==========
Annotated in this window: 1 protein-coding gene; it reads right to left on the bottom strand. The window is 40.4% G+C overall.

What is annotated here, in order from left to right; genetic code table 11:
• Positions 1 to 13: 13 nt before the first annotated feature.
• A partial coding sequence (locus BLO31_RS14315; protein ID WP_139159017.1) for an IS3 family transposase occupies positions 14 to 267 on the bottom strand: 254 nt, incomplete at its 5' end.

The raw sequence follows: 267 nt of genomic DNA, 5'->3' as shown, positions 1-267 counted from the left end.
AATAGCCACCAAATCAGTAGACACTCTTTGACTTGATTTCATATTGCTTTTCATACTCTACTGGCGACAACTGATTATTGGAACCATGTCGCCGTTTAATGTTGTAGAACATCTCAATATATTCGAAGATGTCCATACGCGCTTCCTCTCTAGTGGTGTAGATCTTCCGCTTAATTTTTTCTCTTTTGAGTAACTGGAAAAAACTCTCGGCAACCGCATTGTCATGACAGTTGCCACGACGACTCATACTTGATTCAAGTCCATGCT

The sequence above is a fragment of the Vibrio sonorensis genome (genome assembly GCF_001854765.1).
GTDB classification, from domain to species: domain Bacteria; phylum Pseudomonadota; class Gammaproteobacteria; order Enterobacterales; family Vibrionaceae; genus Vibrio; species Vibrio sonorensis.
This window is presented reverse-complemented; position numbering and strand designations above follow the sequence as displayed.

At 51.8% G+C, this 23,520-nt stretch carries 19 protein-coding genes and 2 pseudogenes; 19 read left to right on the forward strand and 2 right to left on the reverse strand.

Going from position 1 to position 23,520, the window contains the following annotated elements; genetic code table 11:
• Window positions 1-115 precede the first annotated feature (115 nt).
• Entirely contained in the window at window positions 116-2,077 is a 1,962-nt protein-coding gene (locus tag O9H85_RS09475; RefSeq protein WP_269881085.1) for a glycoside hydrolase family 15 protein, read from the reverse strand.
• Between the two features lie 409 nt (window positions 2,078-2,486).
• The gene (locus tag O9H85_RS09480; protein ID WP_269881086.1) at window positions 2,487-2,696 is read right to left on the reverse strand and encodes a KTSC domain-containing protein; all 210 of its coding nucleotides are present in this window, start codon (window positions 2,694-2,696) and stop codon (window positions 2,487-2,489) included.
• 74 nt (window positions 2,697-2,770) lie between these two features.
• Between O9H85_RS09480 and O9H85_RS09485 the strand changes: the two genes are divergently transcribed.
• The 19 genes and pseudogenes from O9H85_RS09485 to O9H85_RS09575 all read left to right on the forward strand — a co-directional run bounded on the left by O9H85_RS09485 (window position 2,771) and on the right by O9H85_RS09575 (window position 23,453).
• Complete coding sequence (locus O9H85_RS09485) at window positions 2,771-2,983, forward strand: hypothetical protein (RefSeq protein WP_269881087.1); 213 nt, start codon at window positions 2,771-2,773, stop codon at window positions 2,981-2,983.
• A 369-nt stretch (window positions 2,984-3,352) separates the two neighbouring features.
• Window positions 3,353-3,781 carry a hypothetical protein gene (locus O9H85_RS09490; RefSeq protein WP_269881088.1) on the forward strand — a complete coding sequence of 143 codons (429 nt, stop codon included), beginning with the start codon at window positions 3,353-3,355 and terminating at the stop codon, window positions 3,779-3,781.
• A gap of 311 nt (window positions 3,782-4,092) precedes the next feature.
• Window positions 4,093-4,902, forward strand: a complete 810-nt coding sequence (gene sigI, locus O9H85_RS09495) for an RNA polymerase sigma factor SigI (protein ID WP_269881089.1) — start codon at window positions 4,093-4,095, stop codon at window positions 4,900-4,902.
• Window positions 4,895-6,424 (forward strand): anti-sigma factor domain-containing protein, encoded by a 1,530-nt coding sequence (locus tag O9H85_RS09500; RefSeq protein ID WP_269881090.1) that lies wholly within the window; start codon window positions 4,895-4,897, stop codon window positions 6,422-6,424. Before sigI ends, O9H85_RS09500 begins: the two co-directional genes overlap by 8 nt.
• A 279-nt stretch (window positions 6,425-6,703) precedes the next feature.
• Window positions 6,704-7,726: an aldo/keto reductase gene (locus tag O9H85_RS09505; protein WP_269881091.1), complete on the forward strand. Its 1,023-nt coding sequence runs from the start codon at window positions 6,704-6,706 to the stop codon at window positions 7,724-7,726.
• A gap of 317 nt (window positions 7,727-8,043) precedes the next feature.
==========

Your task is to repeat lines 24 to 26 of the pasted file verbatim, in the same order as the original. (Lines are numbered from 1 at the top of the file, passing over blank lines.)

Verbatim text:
• Window positions 4,895-6,424 (forward strand): anti-sigma factor domain-containing protein, encoded by a 1,530-nt coding sequence (locus tag O9H85_RS09500; RefSeq protein ID WP_269881090.1) that lies wholly within the window; start codon window positions 4,895-4,897, stop codon window positions 6,422-6,424. Before sigI ends, O9H85_RS09500 begins: the two co-directional genes overlap by 8 nt.
• A 279-nt stretch (window positions 6,425-6,703) precedes the next feature.
• Window positions 6,704-7,726: an aldo/keto reductase gene (locus tag O9H85_RS09505; protein WP_269881091.1), complete on the forward strand. Its 1,023-nt coding sequence runs from the start codon at window positions 6,704-6,706 to the stop codon at window positions 7,724-7,726.